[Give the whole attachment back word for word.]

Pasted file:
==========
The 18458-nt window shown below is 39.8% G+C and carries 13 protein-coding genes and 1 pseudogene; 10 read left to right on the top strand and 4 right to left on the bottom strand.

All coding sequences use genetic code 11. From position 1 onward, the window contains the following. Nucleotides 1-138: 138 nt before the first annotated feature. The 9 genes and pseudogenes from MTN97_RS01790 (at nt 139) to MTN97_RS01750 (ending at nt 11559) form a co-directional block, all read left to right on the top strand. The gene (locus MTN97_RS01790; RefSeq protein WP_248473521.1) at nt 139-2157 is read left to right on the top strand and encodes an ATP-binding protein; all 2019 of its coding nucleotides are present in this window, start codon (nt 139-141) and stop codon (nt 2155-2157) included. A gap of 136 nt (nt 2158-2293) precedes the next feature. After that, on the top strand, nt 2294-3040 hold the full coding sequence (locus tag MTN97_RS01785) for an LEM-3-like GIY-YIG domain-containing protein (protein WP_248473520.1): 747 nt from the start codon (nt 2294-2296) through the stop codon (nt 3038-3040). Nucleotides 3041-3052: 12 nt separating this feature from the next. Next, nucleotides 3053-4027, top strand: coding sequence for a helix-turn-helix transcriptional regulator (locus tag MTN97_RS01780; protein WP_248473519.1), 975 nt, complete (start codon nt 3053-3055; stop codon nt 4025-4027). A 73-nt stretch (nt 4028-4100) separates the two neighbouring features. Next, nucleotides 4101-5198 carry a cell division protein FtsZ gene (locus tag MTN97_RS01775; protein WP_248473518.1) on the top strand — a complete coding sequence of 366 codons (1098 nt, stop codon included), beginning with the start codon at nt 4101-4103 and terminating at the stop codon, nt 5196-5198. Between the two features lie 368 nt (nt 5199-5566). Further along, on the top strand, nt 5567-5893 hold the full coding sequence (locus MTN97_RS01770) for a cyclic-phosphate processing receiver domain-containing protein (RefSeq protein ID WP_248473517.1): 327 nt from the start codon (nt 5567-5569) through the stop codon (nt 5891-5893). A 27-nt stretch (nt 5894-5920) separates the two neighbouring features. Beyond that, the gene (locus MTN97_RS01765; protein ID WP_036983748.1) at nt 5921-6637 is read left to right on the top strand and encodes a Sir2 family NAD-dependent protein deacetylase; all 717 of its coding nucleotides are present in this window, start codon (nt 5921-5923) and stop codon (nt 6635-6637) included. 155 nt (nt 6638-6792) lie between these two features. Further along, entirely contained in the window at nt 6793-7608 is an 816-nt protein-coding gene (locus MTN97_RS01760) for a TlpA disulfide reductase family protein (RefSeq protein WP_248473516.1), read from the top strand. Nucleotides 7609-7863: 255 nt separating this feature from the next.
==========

The 18458-nt window shown below is 39.8% G+C and carries 13 protein-coding genes and 1 pseudogene; 10 read left to right on the top strand and 4 right to left on the bottom strand.

All coding sequences use genetic code 11. From position 1 onward, the window contains the following. Nucleotides 1-138: 138 nt before the first annotated feature. The 9 genes and pseudogenes from MTN97_RS01790 (at nt 139) to MTN97_RS01750 (ending at nt 11559) form a co-directional block, all read left to right on the top strand. The gene (locus MTN97_RS01790; RefSeq protein WP_248473521.1) at nt 139-2157 is read left to right on the top strand and encodes an ATP-binding protein; all 2019 of its coding nucleotides are present in this window, start codon (nt 139-141) and stop codon (nt 2155-2157) included. A gap of 136 nt (nt 2158-2293) precedes the next feature. After that, on the top strand, nt 2294-3040 hold the full coding sequence (locus tag MTN97_RS01785) for an LEM-3-like GIY-YIG domain-containing protein (protein WP_248473520.1): 747 nt from the start codon (nt 2294-2296) through the stop codon (nt 3038-3040). Nucleotides 3041-3052: 12 nt separating this feature from the next. Next, nucleotides 3053-4027, top strand: coding sequence for a helix-turn-helix transcriptional regulator (locus tag MTN97_RS01780; protein WP_248473519.1), 975 nt, complete (start codon nt 3053-3055; stop codon nt 4025-4027). A 73-nt stretch (nt 4028-4100) separates the two neighbouring features. Next, nucleotides 4101-5198 carry a cell division protein FtsZ gene (locus tag MTN97_RS01775; protein WP_248473518.1) on the top strand — a complete coding sequence of 366 codons (1098 nt, stop codon included), beginning with the start codon at nt 4101-4103 and terminating at the stop codon, nt 5196-5198. Between the two features lie 368 nt (nt 5199-5566). Further along, on the top strand, nt 5567-5893 hold the full coding sequence (locus MTN97_RS01770) for a cyclic-phosphate processing receiver domain-containing protein (RefSeq protein ID WP_248473517.1): 327 nt from the start codon (nt 5567-5569) through the stop codon (nt 5891-5893). A 27-nt stretch (nt 5894-5920) separates the two neighbouring features. Beyond that, the gene (locus MTN97_RS01765; protein ID WP_036983748.1) at nt 5921-6637 is read left to right on the top strand and encodes a Sir2 family NAD-dependent protein deacetylase; all 717 of its coding nucleotides are present in this window, start codon (nt 5921-5923) and stop codon (nt 6635-6637) included. 155 nt (nt 6638-6792) lie between these two features. Further along, entirely contained in the window at nt 6793-7608 is an 816-nt protein-coding gene (locus MTN97_RS01760) for a TlpA disulfide reductase family protein (RefSeq protein WP_248473516.1), read from the top strand. Nucleotides 7609-7863: 255 nt separating this feature from the next.